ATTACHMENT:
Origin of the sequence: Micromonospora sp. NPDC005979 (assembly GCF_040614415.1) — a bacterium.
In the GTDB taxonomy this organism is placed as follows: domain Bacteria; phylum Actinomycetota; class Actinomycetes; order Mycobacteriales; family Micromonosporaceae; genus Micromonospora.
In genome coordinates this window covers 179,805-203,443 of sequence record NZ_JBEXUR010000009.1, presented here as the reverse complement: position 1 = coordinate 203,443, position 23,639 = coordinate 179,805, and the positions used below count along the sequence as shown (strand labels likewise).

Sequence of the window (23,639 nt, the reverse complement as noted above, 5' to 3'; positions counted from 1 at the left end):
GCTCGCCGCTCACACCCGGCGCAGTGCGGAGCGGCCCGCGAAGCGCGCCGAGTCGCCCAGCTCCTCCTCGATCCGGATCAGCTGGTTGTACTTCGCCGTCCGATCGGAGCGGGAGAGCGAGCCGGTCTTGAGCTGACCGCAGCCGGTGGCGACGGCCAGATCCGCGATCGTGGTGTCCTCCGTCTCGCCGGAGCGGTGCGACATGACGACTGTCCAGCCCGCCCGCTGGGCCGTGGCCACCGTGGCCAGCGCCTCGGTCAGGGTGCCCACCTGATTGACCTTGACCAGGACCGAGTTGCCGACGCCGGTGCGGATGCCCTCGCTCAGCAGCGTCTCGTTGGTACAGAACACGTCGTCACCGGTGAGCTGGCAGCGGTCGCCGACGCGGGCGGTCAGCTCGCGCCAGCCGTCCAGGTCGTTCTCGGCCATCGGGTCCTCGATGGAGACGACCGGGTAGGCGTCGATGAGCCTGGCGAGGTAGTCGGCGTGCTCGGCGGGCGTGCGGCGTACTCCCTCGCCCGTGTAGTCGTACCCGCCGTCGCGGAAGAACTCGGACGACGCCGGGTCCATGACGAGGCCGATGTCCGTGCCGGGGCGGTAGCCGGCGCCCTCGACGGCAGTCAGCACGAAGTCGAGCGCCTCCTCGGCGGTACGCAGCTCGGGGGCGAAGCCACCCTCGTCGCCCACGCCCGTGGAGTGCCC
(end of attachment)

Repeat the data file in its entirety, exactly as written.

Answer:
Origin of the sequence: Micromonospora sp. NPDC005979 (assembly GCF_040614415.1) — a bacterium.
In the GTDB taxonomy this organism is placed as follows: domain Bacteria; phylum Actinomycetota; class Actinomycetes; order Mycobacteriales; family Micromonosporaceae; genus Micromonospora.
In genome coordinates this window covers 179,805-203,443 of sequence record NZ_JBEXUR010000009.1, presented here as the reverse complement: position 1 = coordinate 203,443, position 23,639 = coordinate 179,805, and the positions used below count along the sequence as shown (strand labels likewise).

Sequence of the window (23,639 nt, the reverse complement as noted above, 5' to 3'; positions counted from 1 at the left end):
GCTCGCCGCTCACACCCGGCGCAGTGCGGAGCGGCCCGCGAAGCGCGCCGAGTCGCCCAGCTCCTCCTCGATCCGGATCAGCTGGTTGTACTTCGCCGTCCGATCGGAGCGGGAGAGCGAGCCGGTCTTGAGCTGACCGCAGCCGGTGGCGACGGCCAGATCCGCGATCGTGGTGTCCTCCGTCTCGCCGGAGCGGTGCGACATGACGACTGTCCAGCCCGCCCGCTGGGCCGTGGCCACCGTGGCCAGCGCCTCGGTCAGGGTGCCCACCTGATTGACCTTGACCAGGACCGAGTTGCCGACGCCGGTGCGGATGCCCTCGCTCAGCAGCGTCTCGTTGGTACAGAACACGTCGTCACCGGTGAGCTGGCAGCGGTCGCCGACGCGGGCGGTCAGCTCGCGCCAGCCGTCCAGGTCGTTCTCGGCCATCGGGTCCTCGATGGAGACGACCGGGTAGGCGTCGATGAGCCTGGCGAGGTAGTCGGCGTGCTCGGCGGGCGTGCGGCGTACTCCCTCGCCCGTGTAGTCGTACCCGCCGTCGCGGAAGAACTCGGACGACGCCGGGTCCATGACGAGGCCGATGTCCGTGCCGGGGCGGTAGCCGGCGCCCTCGACGGCAGTCAGCACGAAGTCGAGCGCCTCCTCGGCGGTACGCAGCTCGGGGGCGAAGCCACCCTCGTCGCCCACGCCCGTGGAGTGCCC